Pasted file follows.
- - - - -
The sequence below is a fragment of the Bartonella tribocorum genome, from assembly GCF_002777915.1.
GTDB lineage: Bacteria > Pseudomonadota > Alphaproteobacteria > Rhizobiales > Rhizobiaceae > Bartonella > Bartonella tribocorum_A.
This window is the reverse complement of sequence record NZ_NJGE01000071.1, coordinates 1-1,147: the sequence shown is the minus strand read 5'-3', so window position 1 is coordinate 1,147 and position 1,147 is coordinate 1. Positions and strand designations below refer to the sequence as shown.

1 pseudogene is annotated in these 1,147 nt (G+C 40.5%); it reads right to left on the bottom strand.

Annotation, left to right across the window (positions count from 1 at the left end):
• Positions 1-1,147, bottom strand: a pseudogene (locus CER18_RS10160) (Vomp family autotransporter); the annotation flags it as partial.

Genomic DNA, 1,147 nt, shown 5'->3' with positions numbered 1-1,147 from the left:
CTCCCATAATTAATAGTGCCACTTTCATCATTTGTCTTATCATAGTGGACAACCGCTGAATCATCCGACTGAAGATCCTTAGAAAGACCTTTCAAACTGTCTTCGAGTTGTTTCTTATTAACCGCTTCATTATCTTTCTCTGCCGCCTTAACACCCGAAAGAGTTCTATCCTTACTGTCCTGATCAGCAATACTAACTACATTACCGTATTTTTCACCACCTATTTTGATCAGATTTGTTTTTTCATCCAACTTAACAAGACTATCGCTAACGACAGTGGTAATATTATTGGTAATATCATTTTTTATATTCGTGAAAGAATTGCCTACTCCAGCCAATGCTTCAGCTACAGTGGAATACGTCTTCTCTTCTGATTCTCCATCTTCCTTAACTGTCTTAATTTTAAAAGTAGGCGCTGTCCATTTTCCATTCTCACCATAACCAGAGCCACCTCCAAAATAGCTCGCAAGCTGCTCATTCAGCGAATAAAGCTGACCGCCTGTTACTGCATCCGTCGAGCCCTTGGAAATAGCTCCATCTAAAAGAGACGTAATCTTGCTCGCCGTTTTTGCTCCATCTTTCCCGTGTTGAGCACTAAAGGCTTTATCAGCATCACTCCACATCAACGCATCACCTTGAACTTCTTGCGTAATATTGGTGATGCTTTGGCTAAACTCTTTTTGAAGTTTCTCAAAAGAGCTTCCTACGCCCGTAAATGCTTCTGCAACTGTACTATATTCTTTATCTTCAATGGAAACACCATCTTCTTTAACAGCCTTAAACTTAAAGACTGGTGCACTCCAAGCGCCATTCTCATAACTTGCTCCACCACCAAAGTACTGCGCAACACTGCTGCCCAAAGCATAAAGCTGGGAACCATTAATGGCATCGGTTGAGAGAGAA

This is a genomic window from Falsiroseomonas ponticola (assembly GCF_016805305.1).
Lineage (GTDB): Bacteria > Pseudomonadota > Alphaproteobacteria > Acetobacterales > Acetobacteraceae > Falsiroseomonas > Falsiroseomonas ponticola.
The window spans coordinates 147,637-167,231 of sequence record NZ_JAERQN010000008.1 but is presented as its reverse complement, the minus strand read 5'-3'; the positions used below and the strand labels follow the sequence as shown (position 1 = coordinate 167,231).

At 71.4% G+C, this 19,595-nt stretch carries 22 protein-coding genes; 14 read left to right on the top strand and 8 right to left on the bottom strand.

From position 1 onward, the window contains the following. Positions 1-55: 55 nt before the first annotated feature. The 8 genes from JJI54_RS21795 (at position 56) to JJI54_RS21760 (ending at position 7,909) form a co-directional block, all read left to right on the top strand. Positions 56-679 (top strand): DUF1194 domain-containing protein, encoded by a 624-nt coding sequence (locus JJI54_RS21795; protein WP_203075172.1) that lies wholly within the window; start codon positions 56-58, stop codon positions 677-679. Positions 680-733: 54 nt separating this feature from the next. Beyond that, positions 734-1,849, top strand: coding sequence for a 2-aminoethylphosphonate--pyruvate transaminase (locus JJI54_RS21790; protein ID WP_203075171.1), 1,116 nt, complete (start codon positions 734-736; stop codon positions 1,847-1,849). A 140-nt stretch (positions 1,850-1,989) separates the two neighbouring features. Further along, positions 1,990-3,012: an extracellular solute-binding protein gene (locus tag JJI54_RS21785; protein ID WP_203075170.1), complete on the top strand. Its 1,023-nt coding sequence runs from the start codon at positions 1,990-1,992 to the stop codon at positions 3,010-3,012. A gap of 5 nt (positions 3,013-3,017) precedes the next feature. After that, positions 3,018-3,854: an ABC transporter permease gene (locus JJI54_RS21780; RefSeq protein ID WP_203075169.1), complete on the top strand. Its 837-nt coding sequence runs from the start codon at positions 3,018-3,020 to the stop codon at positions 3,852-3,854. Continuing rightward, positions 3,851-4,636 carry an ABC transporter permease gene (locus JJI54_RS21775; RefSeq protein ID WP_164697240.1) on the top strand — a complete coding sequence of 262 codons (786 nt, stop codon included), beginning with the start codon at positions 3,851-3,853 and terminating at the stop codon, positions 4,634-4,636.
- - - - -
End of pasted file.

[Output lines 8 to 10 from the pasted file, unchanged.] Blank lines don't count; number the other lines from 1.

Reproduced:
CTCCCATAATTAATAGTGCCACTTTCATCATTTGTCTTATCATAGTGGACAACCGCTGAATCATCCGACTGAAGATCCTTAGAAAGACCTTTCAAACTGTCTTCGAGTTGTTTCTTATTAACCGCTTCATTATCTTTCTCTGCCGCCTTAACACCCGAAAGAGTTCTATCCTTACTGTCCTGATCAGCAATACTAACTACATTACCGTATTTTTCACCACCTATTTTGATCAGATTTGTTTTTTCATCCAACTTAACAAGACTATCGCTAACGACAGTGGTAATATTATTGGTAATATCATTTTTTATATTCGTGAAAGAATTGCCTACTCCAGCCAATGCTTCAGCTACAGTGGAATACGTCTTCTCTTCTGATTCTCCATCTTCCTTAACTGTCTTAATTTTAAAAGTAGGCGCTGTCCATTTTCCATTCTCACCATAACCAGAGCCACCTCCAAAATAGCTCGCAAGCTGCTCATTCAGCGAATAAAGCTGACCGCCTGTTACTGCATCCGTCGAGCCCTTGGAAATAGCTCCATCTAAAAGAGACGTAATCTTGCTCGCCGTTTTTGCTCCATCTTTCCCGTGTTGAGCACTAAAGGCTTTATCAGCATCACTCCACATCAACGCATCACCTTGAACTTCTTGCGTAATATTGGTGATGCTTTGGCTAAACTCTTTTTGAAGTTTCTCAAAAGAGCTTCCTACGCCCGTAAATGCTTCTGCAACTGTACTATATTCTTTATCTTCAATGGAAACACCATCTTCTTTAACAGCCTTAAACTTAAAGACTGGTGCACTCCAAGCGCCATTCTCATAACTTGCTCCACCACCAAAGTACTGCGCAACACTGCTGCCCAAAGCATAAAGCTGGGAACCATTAATGGCATCGGTTGAGAGAGAA

This is a genomic window from Falsiroseomonas ponticola (assembly GCF_016805305.1).
Lineage (GTDB): Bacteria > Pseudomonadota > Alphaproteobacteria > Acetobacterales > Acetobacteraceae > Falsiroseomonas > Falsiroseomonas ponticola.